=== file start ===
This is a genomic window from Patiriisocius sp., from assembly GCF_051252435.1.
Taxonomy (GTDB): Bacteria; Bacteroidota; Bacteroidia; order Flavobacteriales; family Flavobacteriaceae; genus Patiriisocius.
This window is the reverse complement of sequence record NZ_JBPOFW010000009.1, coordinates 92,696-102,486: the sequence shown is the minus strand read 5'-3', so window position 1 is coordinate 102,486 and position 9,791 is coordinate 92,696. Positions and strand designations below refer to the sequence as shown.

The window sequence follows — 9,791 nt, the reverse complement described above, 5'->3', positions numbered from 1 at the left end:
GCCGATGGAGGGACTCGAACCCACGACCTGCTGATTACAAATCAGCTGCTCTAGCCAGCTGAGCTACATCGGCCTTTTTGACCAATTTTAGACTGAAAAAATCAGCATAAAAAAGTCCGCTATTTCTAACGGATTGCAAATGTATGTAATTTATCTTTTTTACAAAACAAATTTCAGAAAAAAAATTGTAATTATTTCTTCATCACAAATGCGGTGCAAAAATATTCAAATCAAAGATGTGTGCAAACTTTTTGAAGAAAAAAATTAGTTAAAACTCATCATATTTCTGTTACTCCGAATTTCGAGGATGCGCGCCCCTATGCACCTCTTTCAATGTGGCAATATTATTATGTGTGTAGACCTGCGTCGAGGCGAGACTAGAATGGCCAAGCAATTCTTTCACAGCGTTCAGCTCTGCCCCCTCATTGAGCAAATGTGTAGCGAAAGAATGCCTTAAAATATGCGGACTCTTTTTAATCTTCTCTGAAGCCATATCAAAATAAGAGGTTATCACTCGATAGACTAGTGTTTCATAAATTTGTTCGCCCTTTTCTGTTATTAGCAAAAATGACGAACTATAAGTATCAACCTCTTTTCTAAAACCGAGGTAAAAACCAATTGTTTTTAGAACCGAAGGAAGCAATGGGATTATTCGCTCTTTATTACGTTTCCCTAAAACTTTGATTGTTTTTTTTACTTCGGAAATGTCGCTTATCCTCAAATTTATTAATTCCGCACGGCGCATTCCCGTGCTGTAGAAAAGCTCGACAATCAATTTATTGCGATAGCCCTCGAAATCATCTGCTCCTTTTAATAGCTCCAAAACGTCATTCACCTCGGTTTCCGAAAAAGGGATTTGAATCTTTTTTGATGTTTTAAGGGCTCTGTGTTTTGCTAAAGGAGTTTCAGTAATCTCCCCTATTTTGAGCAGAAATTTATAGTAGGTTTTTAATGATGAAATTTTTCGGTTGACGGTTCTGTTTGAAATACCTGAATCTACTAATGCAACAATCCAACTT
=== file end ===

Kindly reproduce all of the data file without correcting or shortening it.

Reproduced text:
This is a genomic window from Patiriisocius sp., from assembly GCF_051252435.1.
Taxonomy (GTDB): Bacteria; Bacteroidota; Bacteroidia; order Flavobacteriales; family Flavobacteriaceae; genus Patiriisocius.
This window is the reverse complement of sequence record NZ_JBPOFW010000009.1, coordinates 92,696-102,486: the sequence shown is the minus strand read 5'-3', so window position 1 is coordinate 102,486 and position 9,791 is coordinate 92,696. Positions and strand designations below refer to the sequence as shown.

The window sequence follows — 9,791 nt, the reverse complement described above, 5'->3', positions numbered from 1 at the left end:
GCCGATGGAGGGACTCGAACCCACGACCTGCTGATTACAAATCAGCTGCTCTAGCCAGCTGAGCTACATCGGCCTTTTTGACCAATTTTAGACTGAAAAAATCAGCATAAAAAAGTCCGCTATTTCTAACGGATTGCAAATGTATGTAATTTATCTTTTTTACAAAACAAATTTCAGAAAAAAAATTGTAATTATTTCTTCATCACAAATGCGGTGCAAAAATATTCAAATCAAAGATGTGTGCAAACTTTTTGAAGAAAAAAATTAGTTAAAACTCATCATATTTCTGTTACTCCGAATTTCGAGGATGCGCGCCCCTATGCACCTCTTTCAATGTGGCAATATTATTATGTGTGTAGACCTGCGTCGAGGCGAGACTAGAATGGCCAAGCAATTCTTTCACAGCGTTCAGCTCTGCCCCCTCATTGAGCAAATGTGTAGCGAAAGAATGCCTTAAAATATGCGGACTCTTTTTAATCTTCTCTGAAGCCATATCAAAATAAGAGGTTATCACTCGATAGACTAGTGTTTCATAAATTTGTTCGCCCTTTTCTGTTATTAGCAAAAATGACGAACTATAAGTATCAACCTCTTTTCTAAAACCGAGGTAAAAACCAATTGTTTTTAGAACCGAAGGAAGCAATGGGATTATTCGCTCTTTATTACGTTTCCCTAAAACTTTGATTGTTTTTTTTACTTCGGAAATGTCGCTTATCCTCAAATTTATTAATTCCGCACGGCGCATTCCCGTGCTGTAGAAAAGCTCGACAATCAATTTATTGCGATAGCCCTCGAAATCATCTGCTCCTTTTAATAGCTCCAAAACGTCATTCACCTCGGTTTCCGAAAAAGGGATTTGAATCTTTTTTGATGTTTTAAGGGCTCTGTGTTTTGCTAAAGGAGTTTCAGTAATCTCCCCTATTTTGAGCAGAAATTTATAGTAGGTTTTTAATGATGAAATTTTTCGGTTGACGGTTCTGTTTGAAATACCTGAATCTACTAATGCAACAATCCAACTT